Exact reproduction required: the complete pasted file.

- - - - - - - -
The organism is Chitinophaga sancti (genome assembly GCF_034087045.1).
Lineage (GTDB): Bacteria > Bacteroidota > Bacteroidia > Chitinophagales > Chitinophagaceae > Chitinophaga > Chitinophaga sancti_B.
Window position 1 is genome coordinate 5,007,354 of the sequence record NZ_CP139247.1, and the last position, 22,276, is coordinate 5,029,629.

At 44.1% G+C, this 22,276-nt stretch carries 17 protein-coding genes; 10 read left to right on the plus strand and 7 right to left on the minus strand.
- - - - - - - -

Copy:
The organism is Chitinophaga sancti (genome assembly GCF_034087045.1).
Lineage (GTDB): Bacteria > Bacteroidota > Bacteroidia > Chitinophagales > Chitinophagaceae > Chitinophaga > Chitinophaga sancti_B.
Window position 1 is genome coordinate 5,007,354 of the sequence record NZ_CP139247.1, and the last position, 22,276, is coordinate 5,029,629.

At 44.1% G+C, this 22,276-nt stretch carries 17 protein-coding genes; 10 read left to right on the plus strand and 7 right to left on the minus strand.